|From:||"Tsunakawa, Takayuki" <tsunakawa(dot)takay(at)jp(dot)fujitsu(dot)com>|
|To:||'Haribabu Kommi' <kommi(dot)haribabu(at)gmail(dot)com>, "pgsql-hackers(at)postgresql(dot)org" <pgsql-hackers(at)postgresql(dot)org>|
|Subject:||Re: pg_stat_lwlock wait time view|
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> [mailto:pgsql-hackers-owner(at)postgresql(dot)org] On Behalf Of Haribabu Kommi
> calculations may cause performance problem. Is there any need of writing
> this stats information to file? As this just provides the wait time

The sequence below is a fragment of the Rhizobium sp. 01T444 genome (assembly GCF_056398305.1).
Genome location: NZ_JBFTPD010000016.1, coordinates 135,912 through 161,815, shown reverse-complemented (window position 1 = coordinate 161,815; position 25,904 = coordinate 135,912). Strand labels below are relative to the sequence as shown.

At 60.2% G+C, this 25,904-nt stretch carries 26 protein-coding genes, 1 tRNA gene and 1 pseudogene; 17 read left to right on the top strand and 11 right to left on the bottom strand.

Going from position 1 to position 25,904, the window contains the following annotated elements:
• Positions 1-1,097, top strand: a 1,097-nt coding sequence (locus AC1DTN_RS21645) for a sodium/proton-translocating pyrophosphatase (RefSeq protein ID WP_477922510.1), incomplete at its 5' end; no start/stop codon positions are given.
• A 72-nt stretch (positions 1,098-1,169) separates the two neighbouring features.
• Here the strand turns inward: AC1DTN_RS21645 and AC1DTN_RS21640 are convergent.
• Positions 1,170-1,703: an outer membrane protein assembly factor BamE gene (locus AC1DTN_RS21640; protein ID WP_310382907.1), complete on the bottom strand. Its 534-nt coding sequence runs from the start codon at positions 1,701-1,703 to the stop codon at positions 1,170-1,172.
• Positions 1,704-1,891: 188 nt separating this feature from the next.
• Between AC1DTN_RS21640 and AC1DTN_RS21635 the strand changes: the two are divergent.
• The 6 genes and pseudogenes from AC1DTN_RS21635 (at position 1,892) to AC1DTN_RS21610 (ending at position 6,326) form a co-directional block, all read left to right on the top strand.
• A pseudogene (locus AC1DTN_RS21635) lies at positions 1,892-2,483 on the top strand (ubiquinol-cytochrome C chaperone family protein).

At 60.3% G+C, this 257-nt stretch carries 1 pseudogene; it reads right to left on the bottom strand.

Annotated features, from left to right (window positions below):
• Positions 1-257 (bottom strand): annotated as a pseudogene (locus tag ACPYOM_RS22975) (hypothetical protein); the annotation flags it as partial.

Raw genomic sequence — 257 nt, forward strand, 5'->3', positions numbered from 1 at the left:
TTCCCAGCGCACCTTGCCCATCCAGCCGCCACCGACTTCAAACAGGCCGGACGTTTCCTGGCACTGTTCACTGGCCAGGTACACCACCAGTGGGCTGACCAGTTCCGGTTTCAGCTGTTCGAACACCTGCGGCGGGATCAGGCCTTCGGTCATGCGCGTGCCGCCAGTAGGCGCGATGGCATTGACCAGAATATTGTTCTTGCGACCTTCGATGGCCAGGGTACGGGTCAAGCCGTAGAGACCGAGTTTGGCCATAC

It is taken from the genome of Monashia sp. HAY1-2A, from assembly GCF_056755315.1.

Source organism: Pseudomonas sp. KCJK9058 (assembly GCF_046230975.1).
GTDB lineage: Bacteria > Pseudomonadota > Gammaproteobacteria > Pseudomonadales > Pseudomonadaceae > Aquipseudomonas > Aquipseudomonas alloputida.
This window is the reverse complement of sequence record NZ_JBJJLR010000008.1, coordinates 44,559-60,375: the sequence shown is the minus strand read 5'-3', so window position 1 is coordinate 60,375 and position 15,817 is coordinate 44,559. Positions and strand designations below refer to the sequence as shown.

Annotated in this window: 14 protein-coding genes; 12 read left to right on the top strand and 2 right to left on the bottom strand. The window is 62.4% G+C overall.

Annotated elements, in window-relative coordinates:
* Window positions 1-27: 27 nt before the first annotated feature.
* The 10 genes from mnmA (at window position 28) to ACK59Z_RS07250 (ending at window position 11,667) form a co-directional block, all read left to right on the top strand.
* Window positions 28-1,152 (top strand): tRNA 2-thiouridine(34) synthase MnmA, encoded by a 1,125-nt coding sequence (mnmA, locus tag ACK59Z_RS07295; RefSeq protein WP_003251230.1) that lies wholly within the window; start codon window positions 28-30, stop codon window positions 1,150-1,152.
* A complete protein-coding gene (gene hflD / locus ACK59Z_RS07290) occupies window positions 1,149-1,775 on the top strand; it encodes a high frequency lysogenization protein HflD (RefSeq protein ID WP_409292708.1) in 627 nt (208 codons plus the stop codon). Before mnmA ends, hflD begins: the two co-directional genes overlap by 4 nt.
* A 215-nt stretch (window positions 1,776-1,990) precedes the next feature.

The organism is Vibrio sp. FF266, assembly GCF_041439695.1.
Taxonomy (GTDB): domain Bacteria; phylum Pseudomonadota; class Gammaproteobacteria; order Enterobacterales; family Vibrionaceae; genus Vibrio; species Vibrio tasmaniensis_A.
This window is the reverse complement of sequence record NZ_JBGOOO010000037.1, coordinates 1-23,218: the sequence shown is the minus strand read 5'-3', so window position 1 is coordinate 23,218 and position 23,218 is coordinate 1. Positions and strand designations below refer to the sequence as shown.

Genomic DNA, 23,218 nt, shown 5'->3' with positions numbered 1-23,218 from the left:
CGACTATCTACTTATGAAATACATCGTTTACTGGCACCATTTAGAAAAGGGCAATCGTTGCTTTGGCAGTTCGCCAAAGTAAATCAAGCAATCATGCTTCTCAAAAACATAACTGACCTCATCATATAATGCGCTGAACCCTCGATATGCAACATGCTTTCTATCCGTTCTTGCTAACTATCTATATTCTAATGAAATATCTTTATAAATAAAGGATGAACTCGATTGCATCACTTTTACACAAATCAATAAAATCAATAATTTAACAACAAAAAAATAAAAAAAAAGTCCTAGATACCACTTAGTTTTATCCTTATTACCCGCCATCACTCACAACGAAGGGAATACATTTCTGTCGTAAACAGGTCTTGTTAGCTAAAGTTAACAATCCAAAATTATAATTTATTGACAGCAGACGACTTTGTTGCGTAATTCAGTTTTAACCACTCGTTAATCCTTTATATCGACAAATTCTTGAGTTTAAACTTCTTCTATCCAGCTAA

Yes, saving the workload diagnosis information would be nice like Oracle AWR. I mean not the current accumulated total, but a series of snapshots taken periodically. It would enable:
* Daily monitoring across database restarts. e.g. The response times of applications degraded after applying a patch. What's the difference between before and after the patch application?
* Hint on troubleshooting a crash failure. e.g. Excessive memory use by PostgreSQL crashed the OS. What was the workload like just before the crash?
The point of discussion may be whether PostgreSQL itself provides the feature to accumulate performance diagnosis information on persistent storage. pg_statsinfo will be able to take on it, but it wouldn't be convenient nor efficient.
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